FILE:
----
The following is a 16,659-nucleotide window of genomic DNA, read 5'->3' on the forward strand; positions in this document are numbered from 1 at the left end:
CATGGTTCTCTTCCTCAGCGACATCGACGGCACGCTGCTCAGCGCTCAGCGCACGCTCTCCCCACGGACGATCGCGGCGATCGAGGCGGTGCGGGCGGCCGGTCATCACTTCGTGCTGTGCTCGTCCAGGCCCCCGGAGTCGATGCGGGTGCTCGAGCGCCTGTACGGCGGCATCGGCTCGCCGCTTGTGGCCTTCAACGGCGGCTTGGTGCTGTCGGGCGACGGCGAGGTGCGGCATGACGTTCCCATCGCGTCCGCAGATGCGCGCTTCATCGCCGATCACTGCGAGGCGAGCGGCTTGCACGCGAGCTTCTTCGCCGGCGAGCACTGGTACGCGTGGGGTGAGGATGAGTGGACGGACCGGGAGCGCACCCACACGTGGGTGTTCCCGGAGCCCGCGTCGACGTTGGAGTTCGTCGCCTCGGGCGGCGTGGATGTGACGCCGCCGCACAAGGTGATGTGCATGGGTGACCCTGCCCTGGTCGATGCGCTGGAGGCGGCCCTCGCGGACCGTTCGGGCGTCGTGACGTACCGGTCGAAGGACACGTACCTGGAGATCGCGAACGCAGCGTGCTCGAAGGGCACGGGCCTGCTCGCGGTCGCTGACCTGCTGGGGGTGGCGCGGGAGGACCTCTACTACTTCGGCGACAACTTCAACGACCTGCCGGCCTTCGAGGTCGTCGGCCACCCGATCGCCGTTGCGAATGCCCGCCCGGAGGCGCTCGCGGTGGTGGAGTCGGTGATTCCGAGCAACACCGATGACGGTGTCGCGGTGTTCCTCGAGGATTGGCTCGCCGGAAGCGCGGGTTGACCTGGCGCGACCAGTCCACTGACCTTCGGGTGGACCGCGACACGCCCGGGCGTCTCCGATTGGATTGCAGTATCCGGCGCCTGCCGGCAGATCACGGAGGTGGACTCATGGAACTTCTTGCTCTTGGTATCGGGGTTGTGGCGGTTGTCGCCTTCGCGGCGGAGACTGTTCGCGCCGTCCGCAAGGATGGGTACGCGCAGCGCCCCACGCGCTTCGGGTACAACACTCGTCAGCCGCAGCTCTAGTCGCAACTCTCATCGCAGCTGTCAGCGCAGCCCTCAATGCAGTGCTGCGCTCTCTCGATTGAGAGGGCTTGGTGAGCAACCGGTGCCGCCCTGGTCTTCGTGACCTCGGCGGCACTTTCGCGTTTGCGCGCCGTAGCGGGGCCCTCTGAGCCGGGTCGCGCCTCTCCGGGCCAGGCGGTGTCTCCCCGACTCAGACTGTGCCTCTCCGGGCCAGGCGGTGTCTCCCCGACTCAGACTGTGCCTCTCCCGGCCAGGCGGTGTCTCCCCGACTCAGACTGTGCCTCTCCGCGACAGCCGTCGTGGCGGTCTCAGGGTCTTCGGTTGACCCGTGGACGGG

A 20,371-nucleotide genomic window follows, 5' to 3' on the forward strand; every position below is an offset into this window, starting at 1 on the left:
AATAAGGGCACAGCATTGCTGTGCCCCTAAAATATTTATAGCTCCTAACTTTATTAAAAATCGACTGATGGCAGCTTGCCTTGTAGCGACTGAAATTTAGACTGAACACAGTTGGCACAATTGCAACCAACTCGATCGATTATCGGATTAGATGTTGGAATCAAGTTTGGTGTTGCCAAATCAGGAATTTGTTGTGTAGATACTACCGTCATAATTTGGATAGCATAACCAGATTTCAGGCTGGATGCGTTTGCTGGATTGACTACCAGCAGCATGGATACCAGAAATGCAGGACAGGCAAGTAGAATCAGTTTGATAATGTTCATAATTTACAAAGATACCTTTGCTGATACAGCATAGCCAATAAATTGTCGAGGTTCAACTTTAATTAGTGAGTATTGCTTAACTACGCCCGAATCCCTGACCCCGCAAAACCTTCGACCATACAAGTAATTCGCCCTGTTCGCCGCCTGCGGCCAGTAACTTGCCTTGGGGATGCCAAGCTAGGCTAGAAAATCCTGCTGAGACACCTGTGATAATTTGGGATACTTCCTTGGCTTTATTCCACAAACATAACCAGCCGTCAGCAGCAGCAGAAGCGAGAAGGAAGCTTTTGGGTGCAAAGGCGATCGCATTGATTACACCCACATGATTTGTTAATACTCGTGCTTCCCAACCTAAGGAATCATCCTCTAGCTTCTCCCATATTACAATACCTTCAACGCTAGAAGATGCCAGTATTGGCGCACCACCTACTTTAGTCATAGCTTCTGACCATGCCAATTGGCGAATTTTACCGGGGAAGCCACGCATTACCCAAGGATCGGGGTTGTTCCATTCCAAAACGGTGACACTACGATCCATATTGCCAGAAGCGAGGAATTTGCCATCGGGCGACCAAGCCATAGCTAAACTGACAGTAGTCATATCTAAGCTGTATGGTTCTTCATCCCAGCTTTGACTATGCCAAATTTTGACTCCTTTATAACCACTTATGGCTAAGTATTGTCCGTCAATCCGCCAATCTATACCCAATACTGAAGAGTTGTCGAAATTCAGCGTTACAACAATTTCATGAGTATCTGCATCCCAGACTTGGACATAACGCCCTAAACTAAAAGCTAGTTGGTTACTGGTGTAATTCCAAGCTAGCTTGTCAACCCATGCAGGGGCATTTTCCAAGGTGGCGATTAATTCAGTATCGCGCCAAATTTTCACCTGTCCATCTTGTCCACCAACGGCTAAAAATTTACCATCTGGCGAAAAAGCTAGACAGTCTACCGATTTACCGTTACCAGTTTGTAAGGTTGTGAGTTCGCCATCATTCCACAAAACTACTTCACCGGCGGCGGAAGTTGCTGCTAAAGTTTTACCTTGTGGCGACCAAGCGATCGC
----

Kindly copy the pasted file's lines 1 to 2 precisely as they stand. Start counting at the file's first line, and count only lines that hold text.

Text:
The following is a 16,659-nucleotide window of genomic DNA, read 5'->3' on the forward strand; positions in this document are numbered from 1 at the left end:
CATGGTTCTCTTCCTCAGCGACATCGACGGCACGCTGCTCAGCGCTCAGCGCACGCTCTCCCCACGGACGATCGCGGCGATCGAGGCGGTGCGGGCGGCCGGTCATCACTTCGTGCTGTGCTCGTCCAGGCCCCCGGAGTCGATGCGGGTGCTCGAGCGCCTGTACGGCGGCATCGGCTCGCCGCTTGTGGCCTTCAACGGCGGCTTGGTGCTGTCGGGCGACGGCGAGGTGCGGCATGACGTTCCCATCGCGTCCGCAGATGCGCGCTTCATCGCCGATCACTGCGAGGCGAGCGGCTTGCACGCGAGCTTCTTCGCCGGCGAGCACTGGTACGCGTGGGGTGAGGATGAGTGGACGGACCGGGAGCGCACCCACACGTGGGTGTTCCCGGAGCCCGCGTCGACGTTGGAGTTCGTCGCCTCGGGCGGCGTGGATGTGACGCCGCCGCACAAGGTGATGTGCATGGGTGACCCTGCCCTGGTCGATGCGCTGGAGGCGGCCCTCGCGGACCGTTCGGGCGTCGTGACGTACCGGTCGAAGGACACGTACCTGGAGATCGCGAACGCAGCGTGCTCGAAGGGCACGGGCCTGCTCGCGGTCGCTGACCTGCTGGGGGTGGCGCGGGAGGACCTCTACTACTTCGGCGACAACTTCAACGACCTGCCGGCCTTCGAGGTCGTCGGCCACCCGATCGCCGTTGCGAATGCCCGCCCGGAGGCGCTCGCGGTGGTGGAGTCGGTGATTCCGAGCAACACCGATGACGGTGTCGCGGTGTTCCTCGAGGATTGGCTCGCCGGAAGCGCGGGTTGACCTGGCGCGACCAGTCCACTGACCTTCGGGTGGACCGCGACACGCCCGGGCGTCTCCGATTGGATTGCAGTATCCGGCGCCTGCCGGCAGATCACGGAGGTGGACTCATGGAACTTCTTGCTCTTGGTATCGGGGTTGTGGCGGTTGTCGCCTTCGCGGCGGAGACTGTTCGCGCCGTCCGCAAGGATGGGTACGCGCAGCGCCCCACGCGCTTCGGGTACAACACTCGTCAGCCGCAGCTCTAGTCGCAACTCTCATCGCAGCTGTCAGCGCAGCCCTCAATGCAGTGCTGCGCTCTCTCGATTGAGAGGGCTTGGTGAGCAACCGGTGCCGCCCTGGTCTTCGTGACCTCGGCGGCACTTTCGCGTTTGCGCGCCGTAGCGGGGCCCTCTGAGCCGGGTCGCGCCTCTCCGGGCCAGGCGGTGTCTCCCCGACTCAGACTGTGCCTCTCCGGGCCAGGCGGTGTCTCCCCGACTCAGACTGTGCCTCTCCCGGCCAGGCGGTGTCTCCCCGACTCAGACTGTGCCTCTCCGCGACAGCCGTCGTGGCGGTCTCAGGGTCTTCGGTTGACCCGTGGACGGG